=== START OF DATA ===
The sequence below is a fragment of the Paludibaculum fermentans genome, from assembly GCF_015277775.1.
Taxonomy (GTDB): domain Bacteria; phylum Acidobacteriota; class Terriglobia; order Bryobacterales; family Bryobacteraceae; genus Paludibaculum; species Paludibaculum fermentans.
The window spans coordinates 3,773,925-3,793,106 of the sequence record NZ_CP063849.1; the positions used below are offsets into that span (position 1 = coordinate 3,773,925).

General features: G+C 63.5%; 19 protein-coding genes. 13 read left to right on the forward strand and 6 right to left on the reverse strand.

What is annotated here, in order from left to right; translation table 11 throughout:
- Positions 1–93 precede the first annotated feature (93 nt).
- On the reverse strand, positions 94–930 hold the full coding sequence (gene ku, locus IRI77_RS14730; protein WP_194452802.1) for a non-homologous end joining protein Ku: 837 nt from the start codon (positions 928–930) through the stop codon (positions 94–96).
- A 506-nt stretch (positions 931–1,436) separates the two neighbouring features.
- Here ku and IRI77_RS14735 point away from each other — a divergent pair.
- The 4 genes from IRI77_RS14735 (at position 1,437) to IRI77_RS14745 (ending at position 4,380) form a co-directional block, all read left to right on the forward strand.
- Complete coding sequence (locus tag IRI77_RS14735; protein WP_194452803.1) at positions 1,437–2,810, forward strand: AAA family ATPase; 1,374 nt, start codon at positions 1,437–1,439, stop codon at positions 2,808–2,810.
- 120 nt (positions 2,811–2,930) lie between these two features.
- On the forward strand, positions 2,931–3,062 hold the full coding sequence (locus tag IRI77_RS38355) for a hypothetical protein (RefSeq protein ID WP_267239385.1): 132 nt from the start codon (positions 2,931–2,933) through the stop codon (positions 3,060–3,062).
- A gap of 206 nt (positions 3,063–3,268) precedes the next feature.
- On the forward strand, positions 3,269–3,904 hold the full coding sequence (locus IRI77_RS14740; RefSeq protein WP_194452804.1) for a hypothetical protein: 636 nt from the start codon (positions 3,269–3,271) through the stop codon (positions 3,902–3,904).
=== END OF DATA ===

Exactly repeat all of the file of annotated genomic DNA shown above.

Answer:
The sequence below is a fragment of the Paludibaculum fermentans genome, from assembly GCF_015277775.1.
Taxonomy (GTDB): domain Bacteria; phylum Acidobacteriota; class Terriglobia; order Bryobacterales; family Bryobacteraceae; genus Paludibaculum; species Paludibaculum fermentans.
The window spans coordinates 3,773,925-3,793,106 of the sequence record NZ_CP063849.1; the positions used below are offsets into that span (position 1 = coordinate 3,773,925).

General features: G+C 63.5%; 19 protein-coding genes. 13 read left to right on the forward strand and 6 right to left on the reverse strand.

What is annotated here, in order from left to right; translation table 11 throughout:
- Positions 1–93 precede the first annotated feature (93 nt).
- On the reverse strand, positions 94–930 hold the full coding sequence (gene ku, locus IRI77_RS14730; protein WP_194452802.1) for a non-homologous end joining protein Ku: 837 nt from the start codon (positions 928–930) through the stop codon (positions 94–96).
- A 506-nt stretch (positions 931–1,436) separates the two neighbouring features.
- Here ku and IRI77_RS14735 point away from each other — a divergent pair.
- The 4 genes from IRI77_RS14735 (at position 1,437) to IRI77_RS14745 (ending at position 4,380) form a co-directional block, all read left to right on the forward strand.
- Complete coding sequence (locus tag IRI77_RS14735; protein WP_194452803.1) at positions 1,437–2,810, forward strand: AAA family ATPase; 1,374 nt, start codon at positions 1,437–1,439, stop codon at positions 2,808–2,810.
- 120 nt (positions 2,811–2,930) lie between these two features.
- On the forward strand, positions 2,931–3,062 hold the full coding sequence (locus tag IRI77_RS38355) for a hypothetical protein (RefSeq protein ID WP_267239385.1): 132 nt from the start codon (positions 2,931–2,933) through the stop codon (positions 3,060–3,062).
- A gap of 206 nt (positions 3,063–3,268) precedes the next feature.
- On the forward strand, positions 3,269–3,904 hold the full coding sequence (locus IRI77_RS14740; RefSeq protein WP_194452804.1) for a hypothetical protein: 636 nt from the start codon (positions 3,269–3,271) through the stop codon (positions 3,902–3,904).